The plaintiff continued to perform her usual job responsibilities until November 27, 1993, when she fell and sustained an on-the-job back injury while on patrol. Lehmuller reported the accident and was taken to the Southampton Hospital emergency room where she received limited treatment due to her pregnant condition. Subsequently, Lehmuller's personal orthopedic physician instructed her not to return to work. Lehmuller filed a workers' compensation claim and, on December 6, 1993, the Village prepared an "Employer's Report of Work-Related Accident/Occupational Disease."

 Lehmuller continued to work until she gave birth to her son on April 21, 1994 and used her holiday, sick, vacation, and personal time to remain at home until September 15, 1994 when she returned to work.

 Lehmuller filed this lawsuit alleging that the Village discriminated against her because of her pregnancy in violation of both Title VII and the Pregnancy Discrimination Act. In addition, the plaintiff claims discrimination because of her back-injury disability in violation of the ADA. Finally, the plaintiff maintains that the defendant deprived her of her federal right to free speech based on the alleged retaliation against her for filing the EEOC claim. Specifically, Lehmuller contends that the Village unlawfully required a second examination of her back injury that resulted in her return to work contrary to her own doctor's advice. Further, Lehmuller asserts that he EEOC claim is a protected right to petition the government for redress under the First Amendment and, therefore, the Village's alleged retaliatory actions violated her constitutional right.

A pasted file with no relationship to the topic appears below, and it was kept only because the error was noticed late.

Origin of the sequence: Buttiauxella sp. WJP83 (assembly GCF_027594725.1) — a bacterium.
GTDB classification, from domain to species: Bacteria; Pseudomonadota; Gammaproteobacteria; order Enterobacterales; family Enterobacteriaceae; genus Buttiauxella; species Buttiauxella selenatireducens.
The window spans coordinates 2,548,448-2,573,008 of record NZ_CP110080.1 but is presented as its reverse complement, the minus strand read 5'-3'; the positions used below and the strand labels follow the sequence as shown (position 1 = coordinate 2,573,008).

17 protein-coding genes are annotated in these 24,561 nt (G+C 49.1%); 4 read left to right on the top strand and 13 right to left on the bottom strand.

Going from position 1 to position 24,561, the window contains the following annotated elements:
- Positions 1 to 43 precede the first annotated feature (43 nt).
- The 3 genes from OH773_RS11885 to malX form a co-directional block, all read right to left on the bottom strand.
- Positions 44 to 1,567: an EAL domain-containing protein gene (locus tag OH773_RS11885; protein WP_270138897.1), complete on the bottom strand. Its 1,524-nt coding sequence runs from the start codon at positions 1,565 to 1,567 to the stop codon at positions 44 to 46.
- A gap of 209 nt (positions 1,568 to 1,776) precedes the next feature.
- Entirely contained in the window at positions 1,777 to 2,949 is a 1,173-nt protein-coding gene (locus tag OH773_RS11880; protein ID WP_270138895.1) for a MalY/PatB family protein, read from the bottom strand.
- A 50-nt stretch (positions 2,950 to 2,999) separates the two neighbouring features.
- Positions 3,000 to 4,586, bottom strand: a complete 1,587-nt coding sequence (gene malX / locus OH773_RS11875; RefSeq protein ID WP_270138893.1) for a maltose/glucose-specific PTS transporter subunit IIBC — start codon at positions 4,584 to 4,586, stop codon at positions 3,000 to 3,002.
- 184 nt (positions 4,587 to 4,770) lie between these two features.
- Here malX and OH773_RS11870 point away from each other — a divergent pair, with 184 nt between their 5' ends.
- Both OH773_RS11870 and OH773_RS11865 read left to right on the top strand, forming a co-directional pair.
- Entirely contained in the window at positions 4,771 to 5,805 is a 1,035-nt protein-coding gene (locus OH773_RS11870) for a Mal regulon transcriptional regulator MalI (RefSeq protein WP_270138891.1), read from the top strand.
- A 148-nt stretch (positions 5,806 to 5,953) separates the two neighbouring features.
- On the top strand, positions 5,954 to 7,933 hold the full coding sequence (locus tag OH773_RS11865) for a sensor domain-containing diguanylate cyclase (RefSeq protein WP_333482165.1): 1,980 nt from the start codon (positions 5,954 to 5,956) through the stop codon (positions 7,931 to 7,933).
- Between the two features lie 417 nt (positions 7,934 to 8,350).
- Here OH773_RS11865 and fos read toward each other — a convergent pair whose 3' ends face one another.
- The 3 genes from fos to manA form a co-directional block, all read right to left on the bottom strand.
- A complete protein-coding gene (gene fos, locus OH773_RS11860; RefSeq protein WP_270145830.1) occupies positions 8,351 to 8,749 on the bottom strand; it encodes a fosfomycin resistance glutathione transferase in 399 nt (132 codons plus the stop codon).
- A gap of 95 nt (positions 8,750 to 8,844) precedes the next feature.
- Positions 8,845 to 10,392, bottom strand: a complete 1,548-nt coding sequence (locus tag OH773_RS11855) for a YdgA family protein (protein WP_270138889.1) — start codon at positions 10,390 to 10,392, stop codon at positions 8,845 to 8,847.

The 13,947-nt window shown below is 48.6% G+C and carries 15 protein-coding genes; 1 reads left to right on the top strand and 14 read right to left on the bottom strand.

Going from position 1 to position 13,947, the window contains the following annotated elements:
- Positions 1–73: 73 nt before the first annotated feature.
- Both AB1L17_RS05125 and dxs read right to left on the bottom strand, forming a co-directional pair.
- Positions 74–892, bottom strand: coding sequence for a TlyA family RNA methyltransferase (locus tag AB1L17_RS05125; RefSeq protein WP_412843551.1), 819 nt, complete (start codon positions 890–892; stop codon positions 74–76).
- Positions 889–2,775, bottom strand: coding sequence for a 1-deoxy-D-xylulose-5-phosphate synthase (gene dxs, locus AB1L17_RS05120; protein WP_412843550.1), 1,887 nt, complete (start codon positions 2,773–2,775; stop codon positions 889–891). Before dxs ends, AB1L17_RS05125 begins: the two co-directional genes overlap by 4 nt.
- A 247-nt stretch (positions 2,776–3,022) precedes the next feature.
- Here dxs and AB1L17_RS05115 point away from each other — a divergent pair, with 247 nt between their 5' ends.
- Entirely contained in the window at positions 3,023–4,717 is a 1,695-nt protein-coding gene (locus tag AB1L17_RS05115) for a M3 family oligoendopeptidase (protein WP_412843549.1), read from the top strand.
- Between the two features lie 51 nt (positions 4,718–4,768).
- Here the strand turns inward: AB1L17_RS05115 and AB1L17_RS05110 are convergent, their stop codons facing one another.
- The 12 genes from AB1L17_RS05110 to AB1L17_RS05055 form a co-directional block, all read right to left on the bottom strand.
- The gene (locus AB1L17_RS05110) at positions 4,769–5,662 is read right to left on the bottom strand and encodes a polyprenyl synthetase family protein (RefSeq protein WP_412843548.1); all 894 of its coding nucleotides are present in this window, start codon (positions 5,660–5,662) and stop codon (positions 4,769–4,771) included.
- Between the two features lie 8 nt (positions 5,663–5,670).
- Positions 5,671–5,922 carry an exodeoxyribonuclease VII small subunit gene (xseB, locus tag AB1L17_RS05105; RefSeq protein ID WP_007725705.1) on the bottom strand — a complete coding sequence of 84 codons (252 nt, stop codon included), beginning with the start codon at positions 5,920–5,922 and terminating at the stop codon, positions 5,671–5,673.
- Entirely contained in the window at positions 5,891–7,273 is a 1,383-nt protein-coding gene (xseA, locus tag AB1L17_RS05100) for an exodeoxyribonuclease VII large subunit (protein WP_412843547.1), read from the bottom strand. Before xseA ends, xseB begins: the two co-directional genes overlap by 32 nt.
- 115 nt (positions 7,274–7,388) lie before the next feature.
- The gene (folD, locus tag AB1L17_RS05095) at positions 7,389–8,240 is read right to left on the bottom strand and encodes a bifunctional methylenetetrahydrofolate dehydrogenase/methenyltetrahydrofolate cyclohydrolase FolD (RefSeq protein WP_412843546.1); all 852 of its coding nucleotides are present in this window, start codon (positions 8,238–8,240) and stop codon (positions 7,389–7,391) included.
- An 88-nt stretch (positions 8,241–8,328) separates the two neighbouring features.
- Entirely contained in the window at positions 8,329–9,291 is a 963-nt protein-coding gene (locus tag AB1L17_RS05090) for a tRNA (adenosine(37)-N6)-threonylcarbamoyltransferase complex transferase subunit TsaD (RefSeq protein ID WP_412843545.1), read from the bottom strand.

III. DISCUSSION

 A. Standard of review for Rule 6.3 motions

 Local Civil Rule 6.3 (formerly Local Rule 3(j)) provides in relevant part:

 
A notice of motion for reconsideration or reargument shall be served within ten (10) days after the docketing of the court's determination of the original motion. There shall be served with the notice of motion a memorandum setting forth concisely the matters or controlling decisions which counsel believes the court has overlooked.... No oral argument shall be heard unless the court directs that the ...